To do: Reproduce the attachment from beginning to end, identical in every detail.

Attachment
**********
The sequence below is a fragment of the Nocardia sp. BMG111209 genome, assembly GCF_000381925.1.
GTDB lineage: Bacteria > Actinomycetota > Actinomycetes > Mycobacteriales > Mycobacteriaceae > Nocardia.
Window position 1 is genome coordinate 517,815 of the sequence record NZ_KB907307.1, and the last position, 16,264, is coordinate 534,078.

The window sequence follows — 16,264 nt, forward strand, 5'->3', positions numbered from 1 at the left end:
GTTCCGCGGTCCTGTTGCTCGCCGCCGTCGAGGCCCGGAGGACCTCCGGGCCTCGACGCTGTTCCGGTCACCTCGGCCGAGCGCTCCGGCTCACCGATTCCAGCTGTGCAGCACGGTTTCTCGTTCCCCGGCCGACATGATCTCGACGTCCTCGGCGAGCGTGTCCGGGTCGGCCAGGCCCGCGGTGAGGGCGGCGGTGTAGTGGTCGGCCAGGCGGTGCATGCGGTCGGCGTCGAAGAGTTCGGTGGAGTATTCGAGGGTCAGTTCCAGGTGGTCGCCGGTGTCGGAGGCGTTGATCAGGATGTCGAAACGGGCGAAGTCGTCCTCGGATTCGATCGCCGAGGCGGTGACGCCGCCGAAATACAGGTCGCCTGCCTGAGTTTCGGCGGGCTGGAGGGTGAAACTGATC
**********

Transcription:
The sequence below is a fragment of the Nocardia sp. BMG111209 genome, assembly GCF_000381925.1.
GTDB lineage: Bacteria > Actinomycetota > Actinomycetes > Mycobacteriales > Mycobacteriaceae > Nocardia.
Window position 1 is genome coordinate 517,815 of the sequence record NZ_KB907307.1, and the last position, 16,264, is coordinate 534,078.

The window sequence follows — 16,264 nt, forward strand, 5'->3', positions numbered from 1 at the left end:
GTTCCGCGGTCCTGTTGCTCGCCGCCGTCGAGGCCCGGAGGACCTCCGGGCCTCGACGCTGTTCCGGTCACCTCGGCCGAGCGCTCCGGCTCACCGATTCCAGCTGTGCAGCACGGTTTCTCGTTCCCCGGCCGACATGATCTCGACGTCCTCGGCGAGCGTGTCCGGGTCGGCCAGGCCCGCGGTGAGGGCGGCGGTGTAGTGGTCGGCCAGGCGGTGCATGCGGTCGGCGTCGAAGAGTTCGGTGGAGTATTCGAGGGTCAGTTCCAGGTGGTCGCCGGTGTCGGAGGCGTTGATCAGGATGTCGAAACGGGCGAAGTCGTCCTCGGATTCGATCGCCGAGGCGGTGACGCCGCCGAAATACAGGTCGCCTGCCTGAGTTTCGGCGGGCTGGAGGGTGAAACTGATC